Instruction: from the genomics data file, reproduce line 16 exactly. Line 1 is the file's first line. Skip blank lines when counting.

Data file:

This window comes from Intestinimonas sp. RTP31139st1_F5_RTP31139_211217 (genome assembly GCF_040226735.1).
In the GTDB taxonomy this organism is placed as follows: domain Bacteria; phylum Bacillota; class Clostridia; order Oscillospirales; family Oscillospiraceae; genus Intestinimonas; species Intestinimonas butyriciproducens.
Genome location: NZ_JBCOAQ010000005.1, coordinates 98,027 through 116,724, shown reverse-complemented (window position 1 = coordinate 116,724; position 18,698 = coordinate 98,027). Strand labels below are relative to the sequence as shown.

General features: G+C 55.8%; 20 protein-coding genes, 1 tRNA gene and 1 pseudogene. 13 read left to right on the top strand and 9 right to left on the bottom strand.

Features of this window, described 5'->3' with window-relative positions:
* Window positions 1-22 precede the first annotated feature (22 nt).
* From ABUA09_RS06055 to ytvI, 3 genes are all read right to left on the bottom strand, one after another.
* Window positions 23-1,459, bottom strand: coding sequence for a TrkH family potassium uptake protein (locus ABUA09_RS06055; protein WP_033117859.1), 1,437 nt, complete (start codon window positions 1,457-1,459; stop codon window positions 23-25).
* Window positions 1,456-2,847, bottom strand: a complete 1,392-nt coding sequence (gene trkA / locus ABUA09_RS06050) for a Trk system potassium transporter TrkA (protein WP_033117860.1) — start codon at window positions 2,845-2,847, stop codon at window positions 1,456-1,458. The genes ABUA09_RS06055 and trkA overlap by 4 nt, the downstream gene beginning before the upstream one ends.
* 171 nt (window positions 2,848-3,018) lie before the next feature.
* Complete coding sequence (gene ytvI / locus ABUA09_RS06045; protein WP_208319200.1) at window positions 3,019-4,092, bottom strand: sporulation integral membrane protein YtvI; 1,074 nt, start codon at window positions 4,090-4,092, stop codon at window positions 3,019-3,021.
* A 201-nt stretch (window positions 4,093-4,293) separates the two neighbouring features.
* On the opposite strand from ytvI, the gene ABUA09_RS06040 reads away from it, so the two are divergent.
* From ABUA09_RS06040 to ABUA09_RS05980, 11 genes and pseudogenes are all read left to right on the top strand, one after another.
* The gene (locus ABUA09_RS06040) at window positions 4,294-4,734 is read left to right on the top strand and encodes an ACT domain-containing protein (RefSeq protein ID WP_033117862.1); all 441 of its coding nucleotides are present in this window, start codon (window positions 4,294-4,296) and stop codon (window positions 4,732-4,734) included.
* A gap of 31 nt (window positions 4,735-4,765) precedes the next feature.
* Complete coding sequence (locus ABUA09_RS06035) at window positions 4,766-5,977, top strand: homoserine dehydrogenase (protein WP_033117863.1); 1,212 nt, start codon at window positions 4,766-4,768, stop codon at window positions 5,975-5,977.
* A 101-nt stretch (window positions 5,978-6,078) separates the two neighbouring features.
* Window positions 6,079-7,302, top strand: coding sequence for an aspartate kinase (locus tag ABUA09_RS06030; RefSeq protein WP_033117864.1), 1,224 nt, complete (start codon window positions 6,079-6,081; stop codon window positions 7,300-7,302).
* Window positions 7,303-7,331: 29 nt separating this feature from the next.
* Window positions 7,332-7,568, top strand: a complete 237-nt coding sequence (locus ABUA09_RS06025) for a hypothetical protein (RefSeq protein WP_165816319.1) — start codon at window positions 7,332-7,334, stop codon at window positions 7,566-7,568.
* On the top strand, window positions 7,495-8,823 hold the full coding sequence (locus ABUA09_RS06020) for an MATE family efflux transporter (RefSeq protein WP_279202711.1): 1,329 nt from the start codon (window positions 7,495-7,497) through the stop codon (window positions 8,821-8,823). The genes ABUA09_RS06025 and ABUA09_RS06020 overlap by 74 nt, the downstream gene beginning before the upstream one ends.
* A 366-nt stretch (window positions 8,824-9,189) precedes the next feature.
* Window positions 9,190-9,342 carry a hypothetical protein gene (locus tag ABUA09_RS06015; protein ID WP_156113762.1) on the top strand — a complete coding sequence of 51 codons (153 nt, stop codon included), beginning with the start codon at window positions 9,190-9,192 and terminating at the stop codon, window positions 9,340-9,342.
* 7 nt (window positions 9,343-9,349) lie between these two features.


* A gap of 31 nt (window positions 4,735-4,765) precedes the next feature.